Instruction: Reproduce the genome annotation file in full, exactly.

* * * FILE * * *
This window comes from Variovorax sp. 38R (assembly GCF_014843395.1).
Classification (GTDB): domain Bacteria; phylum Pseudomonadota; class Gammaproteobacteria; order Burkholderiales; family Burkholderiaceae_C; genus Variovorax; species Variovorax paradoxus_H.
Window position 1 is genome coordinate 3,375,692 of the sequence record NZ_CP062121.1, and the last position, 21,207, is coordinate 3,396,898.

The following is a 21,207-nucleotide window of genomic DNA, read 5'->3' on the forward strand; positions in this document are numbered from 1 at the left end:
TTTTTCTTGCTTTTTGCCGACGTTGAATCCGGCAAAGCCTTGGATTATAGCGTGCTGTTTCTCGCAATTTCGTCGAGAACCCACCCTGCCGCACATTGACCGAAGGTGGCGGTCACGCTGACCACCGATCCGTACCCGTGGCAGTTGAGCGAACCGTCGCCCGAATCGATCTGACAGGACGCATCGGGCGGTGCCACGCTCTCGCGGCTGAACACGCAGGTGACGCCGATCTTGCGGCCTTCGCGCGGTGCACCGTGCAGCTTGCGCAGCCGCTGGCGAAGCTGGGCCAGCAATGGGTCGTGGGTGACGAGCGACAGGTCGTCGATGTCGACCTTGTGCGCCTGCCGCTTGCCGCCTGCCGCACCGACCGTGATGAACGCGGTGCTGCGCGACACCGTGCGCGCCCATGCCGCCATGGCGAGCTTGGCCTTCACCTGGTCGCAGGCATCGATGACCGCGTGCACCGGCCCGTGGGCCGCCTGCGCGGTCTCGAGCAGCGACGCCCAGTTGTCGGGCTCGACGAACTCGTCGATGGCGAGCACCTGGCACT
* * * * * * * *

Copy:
This window comes from Variovorax sp. 38R (assembly GCF_014843395.1).
Classification (GTDB): domain Bacteria; phylum Pseudomonadota; class Gammaproteobacteria; order Burkholderiales; family Burkholderiaceae_C; genus Variovorax; species Variovorax paradoxus_H.
Window position 1 is genome coordinate 3,375,692 of the sequence record NZ_CP062121.1, and the last position, 21,207, is coordinate 3,396,898.

The following is a 21,207-nucleotide window of genomic DNA, read 5'->3' on the forward strand; positions in this document are numbered from 1 at the left end:
TTTTTCTTGCTTTTTGCCGACGTTGAATCCGGCAAAGCCTTGGATTATAGCGTGCTGTTTCTCGCAATTTCGTCGAGAACCCACCCTGCCGCACATTGACCGAAGGTGGCGGTCACGCTGACCACCGATCCGTACCCGTGGCAGTTGAGCGAACCGTCGCCCGAATCGATCTGACAGGACGCATCGGGCGGTGCCACGCTCTCGCGGCTGAACACGCAGGTGACGCCGATCTTGCGGCCTTCGCGCGGTGCACCGTGCAGCTTGCGCAGCCGCTGGCGAAGCTGGGCCAGCAATGGGTCGTGGGTGACGAGCGACAGGTCGTCGATGTCGACCTTGTGCGCCTGCCGCTTGCCGCCTGCCGCACCGACCGTGATGAACGCGGTGCTGCGCGACACCGTGCGCGCCCATGCCGCCATGGCGAGCTTGGCCTTCACCTGGTCGCAGGCATCGATGACCGCGTGCACCGGCCCGTGGGCCGCCTGCGCGGTCTCGAGCAGCGACGCCCAGTTGTCGGGCTCGACGAACTCGTCGATGGCGAGCACCTGGCACT